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Major events during war in Gaza

Major events during war in Gaza
Major events during war in Gaza

اخبار العرب-كندا 24: الثلاثاء 27 فبراير 2024 02:00 صباحاً

(Reuters) - Israel and Hamas have been at war in Gaza since gunmen from the Palestinian militant group that runs the enclave ran amok in southern Israel on Oct. 7, killing 1,200 people and capturing 253 hostages.

Israel responded with a military campaign in which almost 30,000 Palestinians have been confirmed killed, according to medical officials in the enclave.

In comments published on Tuesday, U.S. President Joe Biden said Israel had agreed not to engage in military activities in Gaza during the Muslim holy month of Ramadan, which starts around March 9.

The comments came after talks between negotiators in Paris and Doha that aimed at halting fighting before a threatened Israeli assault on the Gazan city of Rafah, where more than half the enclave's 2.3 million people are sheltering.

Here is a timeline of the war:

Oct. 7, 2023: Hamas gunmen storm into southern Israel from Gaza and rampage through communities in the deadliest day in Israel's history.

Prime Minister Benjamin Netanyahu says Israel is at war and retaliatory airstrikes on densely populated Gaza begin, along with a total siege of the coastal enclave.

Oct. 13: Israel tells residents of Gaza City, where more than 1 million people live, to evacuate and move south. Over the course of the next weeks, Israel will push for the evacuation of the entire north. Hundreds of thousands of Gazans will flee their homes, beginning a process that will soon uproot nearly the entire population of the Gaza Strip, with families often forced to flee several times as Israeli forces advance.

Oct. 19: A U.S. navy warship intercepts missiles and drones launched from Yemen over the Red Sea in the direction of Israel. Yemen's Houthi group, like Hamas an Iranian ally, will continue sporadic long-range attacks on Israel and against Red Sea shipping in what it describes as solidarity with Gaza.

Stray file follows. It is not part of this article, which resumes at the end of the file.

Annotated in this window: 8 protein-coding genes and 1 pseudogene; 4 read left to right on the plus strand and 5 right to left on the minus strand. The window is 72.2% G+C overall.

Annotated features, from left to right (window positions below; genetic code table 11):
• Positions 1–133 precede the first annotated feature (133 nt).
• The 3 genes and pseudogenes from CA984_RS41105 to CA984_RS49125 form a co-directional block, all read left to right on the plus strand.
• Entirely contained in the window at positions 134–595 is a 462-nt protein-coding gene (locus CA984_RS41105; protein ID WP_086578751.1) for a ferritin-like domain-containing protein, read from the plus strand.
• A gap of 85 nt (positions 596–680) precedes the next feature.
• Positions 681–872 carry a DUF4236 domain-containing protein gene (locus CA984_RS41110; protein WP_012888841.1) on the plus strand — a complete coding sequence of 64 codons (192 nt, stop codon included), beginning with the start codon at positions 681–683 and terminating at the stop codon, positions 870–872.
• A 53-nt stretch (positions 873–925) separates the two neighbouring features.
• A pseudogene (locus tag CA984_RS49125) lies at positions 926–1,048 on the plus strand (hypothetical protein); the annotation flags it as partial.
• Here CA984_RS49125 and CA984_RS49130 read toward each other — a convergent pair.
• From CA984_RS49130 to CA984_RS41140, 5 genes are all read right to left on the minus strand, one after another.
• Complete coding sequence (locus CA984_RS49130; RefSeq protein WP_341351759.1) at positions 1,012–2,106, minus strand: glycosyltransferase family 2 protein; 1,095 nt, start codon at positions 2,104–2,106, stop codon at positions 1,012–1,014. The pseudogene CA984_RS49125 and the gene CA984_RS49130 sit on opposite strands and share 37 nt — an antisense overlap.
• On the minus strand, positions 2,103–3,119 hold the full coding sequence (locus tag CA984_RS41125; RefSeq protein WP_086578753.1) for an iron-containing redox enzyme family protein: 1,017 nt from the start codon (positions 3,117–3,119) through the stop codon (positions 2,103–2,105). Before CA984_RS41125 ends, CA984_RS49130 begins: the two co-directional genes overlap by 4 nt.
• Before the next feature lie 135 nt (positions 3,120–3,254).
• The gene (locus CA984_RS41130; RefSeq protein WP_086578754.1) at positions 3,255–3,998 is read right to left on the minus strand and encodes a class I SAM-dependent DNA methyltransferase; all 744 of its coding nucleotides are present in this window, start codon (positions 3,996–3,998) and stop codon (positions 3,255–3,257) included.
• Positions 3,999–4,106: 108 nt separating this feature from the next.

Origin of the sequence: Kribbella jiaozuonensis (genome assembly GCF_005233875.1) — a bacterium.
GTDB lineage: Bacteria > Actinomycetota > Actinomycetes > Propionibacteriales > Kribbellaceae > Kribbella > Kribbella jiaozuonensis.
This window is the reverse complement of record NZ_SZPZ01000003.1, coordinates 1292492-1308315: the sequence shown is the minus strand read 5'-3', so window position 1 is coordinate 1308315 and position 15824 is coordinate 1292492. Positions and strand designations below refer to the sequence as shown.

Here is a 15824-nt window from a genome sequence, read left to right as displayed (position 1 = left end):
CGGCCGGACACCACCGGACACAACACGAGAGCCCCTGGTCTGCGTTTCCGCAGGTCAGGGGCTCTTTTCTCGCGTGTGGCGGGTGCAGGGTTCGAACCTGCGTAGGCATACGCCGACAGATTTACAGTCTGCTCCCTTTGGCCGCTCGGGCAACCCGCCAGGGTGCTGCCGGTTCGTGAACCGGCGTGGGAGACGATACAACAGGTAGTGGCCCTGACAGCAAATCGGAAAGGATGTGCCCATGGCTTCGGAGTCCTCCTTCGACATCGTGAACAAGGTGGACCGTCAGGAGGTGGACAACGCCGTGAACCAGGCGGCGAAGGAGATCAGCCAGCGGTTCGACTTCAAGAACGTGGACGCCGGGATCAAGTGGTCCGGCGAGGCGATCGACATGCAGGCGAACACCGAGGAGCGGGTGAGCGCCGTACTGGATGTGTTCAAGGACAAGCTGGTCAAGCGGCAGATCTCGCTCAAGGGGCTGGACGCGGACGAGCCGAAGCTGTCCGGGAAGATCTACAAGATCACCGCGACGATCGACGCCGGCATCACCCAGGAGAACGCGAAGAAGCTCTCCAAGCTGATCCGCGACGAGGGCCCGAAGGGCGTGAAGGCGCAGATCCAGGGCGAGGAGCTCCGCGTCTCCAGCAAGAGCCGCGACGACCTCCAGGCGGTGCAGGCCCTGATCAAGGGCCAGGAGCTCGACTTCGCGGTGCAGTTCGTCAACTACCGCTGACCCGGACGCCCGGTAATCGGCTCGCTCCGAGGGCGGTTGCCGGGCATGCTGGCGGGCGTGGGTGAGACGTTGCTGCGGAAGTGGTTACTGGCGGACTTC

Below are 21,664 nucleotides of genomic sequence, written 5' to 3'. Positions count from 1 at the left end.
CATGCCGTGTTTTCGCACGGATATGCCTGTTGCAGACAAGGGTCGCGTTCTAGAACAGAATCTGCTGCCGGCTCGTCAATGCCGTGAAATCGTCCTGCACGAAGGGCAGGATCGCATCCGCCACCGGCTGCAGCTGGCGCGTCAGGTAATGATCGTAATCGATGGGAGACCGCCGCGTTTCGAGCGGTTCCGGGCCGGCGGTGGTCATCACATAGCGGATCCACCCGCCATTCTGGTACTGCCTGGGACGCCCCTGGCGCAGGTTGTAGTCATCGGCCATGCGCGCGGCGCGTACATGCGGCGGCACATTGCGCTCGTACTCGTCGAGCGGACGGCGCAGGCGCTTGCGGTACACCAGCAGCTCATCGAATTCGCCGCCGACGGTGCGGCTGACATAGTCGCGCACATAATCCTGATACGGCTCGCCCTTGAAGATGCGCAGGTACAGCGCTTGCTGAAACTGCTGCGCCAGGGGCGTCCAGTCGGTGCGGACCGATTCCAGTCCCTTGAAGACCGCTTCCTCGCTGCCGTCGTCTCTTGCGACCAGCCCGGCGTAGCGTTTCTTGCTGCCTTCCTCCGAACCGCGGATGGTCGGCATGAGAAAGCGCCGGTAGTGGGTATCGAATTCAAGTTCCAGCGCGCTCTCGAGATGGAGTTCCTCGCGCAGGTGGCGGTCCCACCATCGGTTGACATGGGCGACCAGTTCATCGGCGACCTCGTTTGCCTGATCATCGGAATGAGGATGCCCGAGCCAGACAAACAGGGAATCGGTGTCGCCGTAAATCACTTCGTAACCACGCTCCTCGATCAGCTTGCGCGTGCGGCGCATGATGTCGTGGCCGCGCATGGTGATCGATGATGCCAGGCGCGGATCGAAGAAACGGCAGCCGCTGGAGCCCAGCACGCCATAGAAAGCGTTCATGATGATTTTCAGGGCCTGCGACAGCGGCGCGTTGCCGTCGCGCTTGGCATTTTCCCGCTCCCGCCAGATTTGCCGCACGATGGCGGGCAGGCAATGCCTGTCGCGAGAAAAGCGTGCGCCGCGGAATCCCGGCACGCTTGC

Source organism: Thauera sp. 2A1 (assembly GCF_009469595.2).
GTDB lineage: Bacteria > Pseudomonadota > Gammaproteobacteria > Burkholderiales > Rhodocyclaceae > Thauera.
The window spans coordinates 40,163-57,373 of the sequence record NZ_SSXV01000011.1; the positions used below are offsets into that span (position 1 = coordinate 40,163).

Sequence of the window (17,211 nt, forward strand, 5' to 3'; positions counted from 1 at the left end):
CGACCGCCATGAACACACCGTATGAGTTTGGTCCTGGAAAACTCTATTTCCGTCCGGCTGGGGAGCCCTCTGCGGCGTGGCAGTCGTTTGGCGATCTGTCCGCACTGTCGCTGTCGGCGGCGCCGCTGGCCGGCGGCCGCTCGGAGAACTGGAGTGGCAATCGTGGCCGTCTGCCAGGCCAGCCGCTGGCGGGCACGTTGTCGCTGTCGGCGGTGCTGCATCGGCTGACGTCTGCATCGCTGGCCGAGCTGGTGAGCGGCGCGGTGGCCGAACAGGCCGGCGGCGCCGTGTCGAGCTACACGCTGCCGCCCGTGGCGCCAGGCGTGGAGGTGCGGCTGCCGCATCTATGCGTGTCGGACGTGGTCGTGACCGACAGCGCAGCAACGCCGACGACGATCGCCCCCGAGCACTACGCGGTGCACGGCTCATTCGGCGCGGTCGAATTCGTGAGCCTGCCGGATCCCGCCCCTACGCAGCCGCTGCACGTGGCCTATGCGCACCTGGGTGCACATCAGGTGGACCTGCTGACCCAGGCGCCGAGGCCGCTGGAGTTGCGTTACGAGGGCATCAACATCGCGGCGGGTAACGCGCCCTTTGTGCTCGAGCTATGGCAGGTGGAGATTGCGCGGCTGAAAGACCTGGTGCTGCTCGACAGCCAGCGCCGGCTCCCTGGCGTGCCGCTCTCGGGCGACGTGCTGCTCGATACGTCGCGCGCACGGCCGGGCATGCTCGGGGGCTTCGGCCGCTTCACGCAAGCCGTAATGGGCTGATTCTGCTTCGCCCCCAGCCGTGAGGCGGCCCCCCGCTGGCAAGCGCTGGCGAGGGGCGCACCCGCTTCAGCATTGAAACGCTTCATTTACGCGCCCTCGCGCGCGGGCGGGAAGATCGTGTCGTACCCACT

Oct. 21: Aid trucks are allowed through the Rafah border crossing from Egypt into Gaza after days of diplomatic wrangling. It is only a small fraction of what is required in Gaza, where food, water, medicines and fuel are running out. The issue of securing adequate supplies through Israel's blockade persists through coming months as the humanitarian crisis worsens.

Story continues

Oct. 27: A week after mounting limited incursions, Israel launches a broad ground offensive in Gaza, beginning with an assault on the north, and vows to free all its hostages and eradicate Hamas.

Nov. 1: Evacuations begin from Gaza through the Rafah crossing for an estimated 7,000 foreign passport-holders, dual nationals and their dependents, and people needing urgent medical treatment. The overwhelming majority of Gaza residents are not permitted to leave.

Nov. 15: Israeli troops enter Gaza's biggest hospital, Al Shifa in Gaza City, after a siege of several days during which medical staff say patients including newborn babies died from a lack of power and supplies. The Israelis say the hospital had been used to conceal an underground headquarters for Hamas fighters, which staff deny. Within a few more weeks, all hospitals serving the northern half of Gaza will have ceased functioning.

Nov. 21: Israel and Hamas announce the first truce of the war. Fighting is initially paused for four days - later extended to seven - to exchange women and children hostages held in Gaza for Palestinian women and teenagers detained by Israel on security grounds, and let in more aid.

One hundred and five hostages are freed in exchange for 240 Palestinian detainees, before the truce collapses and war resumes on Dec. 1.